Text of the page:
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Question: Shelling a Geneve

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I found in a box of odd hardware 3 metal ti clam shells.

I'd like to put my PFM'ed Geneve in one, but want to make sure I don't short anything or let any magic smoke out.

 

Would it be safe to shell it, and then test for continuity between say the metal screws and all of the fingers on the cards, and maybe all the exposed solder points on the goose neck?

  

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If you don't have the original plastic Myarc shell for the Geneve, I would not use the TI clam shell.  Too many ways to short things out and no physical way to know how close things could be to the shell.  Also, where the back of the card exits the shell, that would be a touchy issue as well.


Beery

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Looking for trouble. Actually, I think someone was making shells at one time. But darn, can't remember who. 

Edited by GDMike

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Weird made a couple of proto shells and sent them to me.

 

They are good quality shells, but (for me ) a couple of bump points need to be resolved.

 

1) the original idea was to put them to gather with self threading screws, that ended up chewing in to the boards, because the four screw holes on back and front aren't perfectly aligned - those are fairly big pieces to print.

 

2) you need some sort of spacer depending on if you have a heatsink under a voltage regulator where a screw goes through.

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If you were going to use any type of metal case there, definitely stay away from the TI cases, as they have some metal bumps inside at dangerous points for shorting out boards. A CorComp, Atronic, or Foundation case would be much less risky--but you would still have two issues: the spacer/standoff issue (those cases come with them already though) and the exit point from the case for the back of the PEB (tape may be enough to solve this last issue), but it is still a bit iffy, as the card really wasn't designed to go into a metal case.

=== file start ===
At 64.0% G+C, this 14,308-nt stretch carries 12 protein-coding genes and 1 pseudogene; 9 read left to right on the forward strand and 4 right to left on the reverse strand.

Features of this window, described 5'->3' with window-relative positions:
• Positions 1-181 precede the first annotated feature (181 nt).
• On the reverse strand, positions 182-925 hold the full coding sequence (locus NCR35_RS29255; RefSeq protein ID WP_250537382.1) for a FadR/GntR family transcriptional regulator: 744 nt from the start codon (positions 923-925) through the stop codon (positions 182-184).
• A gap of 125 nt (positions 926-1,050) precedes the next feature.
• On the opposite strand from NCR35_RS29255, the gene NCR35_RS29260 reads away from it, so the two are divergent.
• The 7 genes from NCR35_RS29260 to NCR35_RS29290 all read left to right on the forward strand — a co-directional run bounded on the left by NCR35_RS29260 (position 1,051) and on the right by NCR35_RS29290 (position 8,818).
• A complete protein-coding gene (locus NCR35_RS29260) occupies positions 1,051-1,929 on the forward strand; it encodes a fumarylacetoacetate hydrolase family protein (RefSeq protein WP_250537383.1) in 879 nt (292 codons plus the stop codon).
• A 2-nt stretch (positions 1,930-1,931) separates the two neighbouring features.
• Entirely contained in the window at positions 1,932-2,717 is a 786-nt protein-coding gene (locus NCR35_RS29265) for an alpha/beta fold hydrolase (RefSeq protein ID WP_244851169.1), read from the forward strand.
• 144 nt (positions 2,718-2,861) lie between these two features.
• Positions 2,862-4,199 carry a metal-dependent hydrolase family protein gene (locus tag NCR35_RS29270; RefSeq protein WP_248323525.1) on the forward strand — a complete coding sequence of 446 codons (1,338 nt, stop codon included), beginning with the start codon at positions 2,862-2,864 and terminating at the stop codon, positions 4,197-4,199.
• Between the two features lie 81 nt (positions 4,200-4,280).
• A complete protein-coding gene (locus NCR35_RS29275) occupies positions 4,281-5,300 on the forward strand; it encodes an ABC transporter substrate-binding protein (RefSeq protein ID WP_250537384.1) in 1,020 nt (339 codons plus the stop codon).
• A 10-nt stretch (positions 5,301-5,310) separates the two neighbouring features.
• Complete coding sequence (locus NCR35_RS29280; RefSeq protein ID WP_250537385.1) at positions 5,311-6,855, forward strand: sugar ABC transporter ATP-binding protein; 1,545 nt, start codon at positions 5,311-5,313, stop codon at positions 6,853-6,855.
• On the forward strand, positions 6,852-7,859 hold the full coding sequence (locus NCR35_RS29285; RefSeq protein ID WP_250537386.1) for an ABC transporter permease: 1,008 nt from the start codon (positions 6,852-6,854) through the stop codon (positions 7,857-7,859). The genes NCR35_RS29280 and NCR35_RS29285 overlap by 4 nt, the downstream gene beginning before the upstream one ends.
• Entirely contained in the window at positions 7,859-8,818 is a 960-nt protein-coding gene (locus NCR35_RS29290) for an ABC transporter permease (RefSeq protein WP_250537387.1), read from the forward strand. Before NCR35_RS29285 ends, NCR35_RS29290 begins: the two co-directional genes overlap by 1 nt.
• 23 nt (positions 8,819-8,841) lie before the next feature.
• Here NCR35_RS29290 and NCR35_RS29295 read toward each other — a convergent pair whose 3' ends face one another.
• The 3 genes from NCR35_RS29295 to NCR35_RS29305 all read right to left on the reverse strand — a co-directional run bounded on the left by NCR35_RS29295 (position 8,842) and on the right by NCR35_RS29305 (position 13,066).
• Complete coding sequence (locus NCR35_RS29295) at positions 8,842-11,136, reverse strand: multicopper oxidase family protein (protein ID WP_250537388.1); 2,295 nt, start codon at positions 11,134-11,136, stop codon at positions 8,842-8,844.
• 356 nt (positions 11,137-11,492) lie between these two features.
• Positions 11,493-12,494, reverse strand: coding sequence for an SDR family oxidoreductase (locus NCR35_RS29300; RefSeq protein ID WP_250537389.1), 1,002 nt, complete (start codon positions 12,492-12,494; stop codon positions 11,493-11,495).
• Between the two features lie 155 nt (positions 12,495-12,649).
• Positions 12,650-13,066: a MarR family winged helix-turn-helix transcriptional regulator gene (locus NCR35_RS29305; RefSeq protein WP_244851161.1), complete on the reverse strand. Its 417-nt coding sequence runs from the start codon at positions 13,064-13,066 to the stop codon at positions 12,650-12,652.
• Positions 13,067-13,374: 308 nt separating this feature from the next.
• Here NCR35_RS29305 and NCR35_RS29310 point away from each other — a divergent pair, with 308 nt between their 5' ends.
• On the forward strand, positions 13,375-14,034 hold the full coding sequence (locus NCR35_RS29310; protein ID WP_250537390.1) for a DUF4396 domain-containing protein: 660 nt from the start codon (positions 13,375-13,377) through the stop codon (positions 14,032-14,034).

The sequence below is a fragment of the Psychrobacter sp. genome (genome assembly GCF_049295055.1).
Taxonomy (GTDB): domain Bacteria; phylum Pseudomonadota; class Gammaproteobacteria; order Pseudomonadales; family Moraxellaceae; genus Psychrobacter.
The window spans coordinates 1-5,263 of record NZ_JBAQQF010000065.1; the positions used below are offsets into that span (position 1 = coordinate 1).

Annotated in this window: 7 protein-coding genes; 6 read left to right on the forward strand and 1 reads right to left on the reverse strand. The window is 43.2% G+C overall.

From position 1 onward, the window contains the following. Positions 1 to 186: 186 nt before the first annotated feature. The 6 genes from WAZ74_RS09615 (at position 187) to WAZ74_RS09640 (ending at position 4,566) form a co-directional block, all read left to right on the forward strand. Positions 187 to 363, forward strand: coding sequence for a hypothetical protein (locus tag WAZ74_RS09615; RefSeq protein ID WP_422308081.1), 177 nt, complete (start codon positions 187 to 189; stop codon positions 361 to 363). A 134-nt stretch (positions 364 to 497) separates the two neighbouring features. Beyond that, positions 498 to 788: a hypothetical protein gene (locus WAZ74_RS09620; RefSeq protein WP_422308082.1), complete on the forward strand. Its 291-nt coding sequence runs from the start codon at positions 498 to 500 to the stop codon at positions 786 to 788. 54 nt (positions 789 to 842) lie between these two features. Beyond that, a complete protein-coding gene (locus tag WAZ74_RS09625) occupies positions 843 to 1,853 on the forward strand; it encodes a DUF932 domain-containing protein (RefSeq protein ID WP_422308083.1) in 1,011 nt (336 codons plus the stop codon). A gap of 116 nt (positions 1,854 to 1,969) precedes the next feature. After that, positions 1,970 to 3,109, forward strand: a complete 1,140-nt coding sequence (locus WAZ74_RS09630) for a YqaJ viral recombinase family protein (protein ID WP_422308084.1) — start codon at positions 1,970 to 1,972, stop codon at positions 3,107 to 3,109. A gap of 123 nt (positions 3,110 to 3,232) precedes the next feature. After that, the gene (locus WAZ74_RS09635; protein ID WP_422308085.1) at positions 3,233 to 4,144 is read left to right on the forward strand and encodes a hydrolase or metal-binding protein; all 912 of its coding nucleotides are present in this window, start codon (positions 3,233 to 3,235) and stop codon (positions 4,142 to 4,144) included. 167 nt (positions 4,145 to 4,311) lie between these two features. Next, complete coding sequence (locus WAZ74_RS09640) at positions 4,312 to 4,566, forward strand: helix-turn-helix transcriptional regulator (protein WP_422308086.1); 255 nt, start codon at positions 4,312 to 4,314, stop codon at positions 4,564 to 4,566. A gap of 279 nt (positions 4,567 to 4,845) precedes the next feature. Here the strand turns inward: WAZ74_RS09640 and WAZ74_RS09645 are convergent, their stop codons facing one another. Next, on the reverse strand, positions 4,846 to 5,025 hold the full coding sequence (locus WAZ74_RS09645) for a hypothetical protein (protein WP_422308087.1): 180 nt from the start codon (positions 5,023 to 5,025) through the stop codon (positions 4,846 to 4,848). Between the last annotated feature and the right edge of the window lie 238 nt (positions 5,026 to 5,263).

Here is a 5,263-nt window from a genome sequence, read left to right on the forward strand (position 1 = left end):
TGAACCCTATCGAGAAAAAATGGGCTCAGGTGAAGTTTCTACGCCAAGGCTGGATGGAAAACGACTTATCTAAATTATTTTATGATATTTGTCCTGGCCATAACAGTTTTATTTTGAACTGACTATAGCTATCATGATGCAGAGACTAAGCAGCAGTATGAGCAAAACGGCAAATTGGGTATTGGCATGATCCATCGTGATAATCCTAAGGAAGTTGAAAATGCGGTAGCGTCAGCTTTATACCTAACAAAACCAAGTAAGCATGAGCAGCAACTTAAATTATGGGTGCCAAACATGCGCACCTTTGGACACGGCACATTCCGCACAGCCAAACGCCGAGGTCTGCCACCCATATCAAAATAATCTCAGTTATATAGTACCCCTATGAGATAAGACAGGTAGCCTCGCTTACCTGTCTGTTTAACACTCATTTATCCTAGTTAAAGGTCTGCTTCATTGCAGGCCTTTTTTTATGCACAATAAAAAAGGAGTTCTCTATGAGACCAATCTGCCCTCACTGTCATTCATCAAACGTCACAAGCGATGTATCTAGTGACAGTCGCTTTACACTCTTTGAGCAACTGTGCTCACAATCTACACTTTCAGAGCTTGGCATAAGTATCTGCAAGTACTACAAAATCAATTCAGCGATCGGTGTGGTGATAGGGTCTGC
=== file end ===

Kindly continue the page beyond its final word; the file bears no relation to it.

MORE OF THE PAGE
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My cases suffer from material and mfg method related problems.

 

Old, vintage electronics can get quite warm, and that means you need a high temp stable plastic.  There are not a lot of choices for FDM in that category: its really optimized for low temp PLA.

 

My choices, and their pitfalls, are:

 

1) Nylon:  warps when printing due to high modulus of thermal expansion. This throws iff placement of precision holes quite a lot.

 

2) ABS: Has issues with layer adhesion, and does not really print that well, IMO.

 

3) PETG: Expensive, has significant issues with build plate adhesion-- destroys glass beds from over-adhesion, wont stick to coated beds well.

 

4) PVC: produces hydrochloric acid vapor while printing, is very bitchy about print speed and temp, and ruins nozzles.

 

Really, the industry solves these problems with injection molding.

 

To get good results, you would need quality laser resin with a tank big enough, which is $$$$$. 

 

The best I can do is nylon with brass fixtures inside after the fact, sunk in using a quality jig...  lots of bs to deal with material foibles.

 

 

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40 minutes ago, Schmitzi said:

I was happy to unshell my Geneve, for a better airflow...

You will not be happy if you pull the keyboard cable or monitor cable or joystick/mouse downward, lifting the front of the card within the slot, which can in some cases shorts out the card.  Even with the cover on the PEB, the card can lift, though I have not tried to measure exactly how susceptible the card in this situation.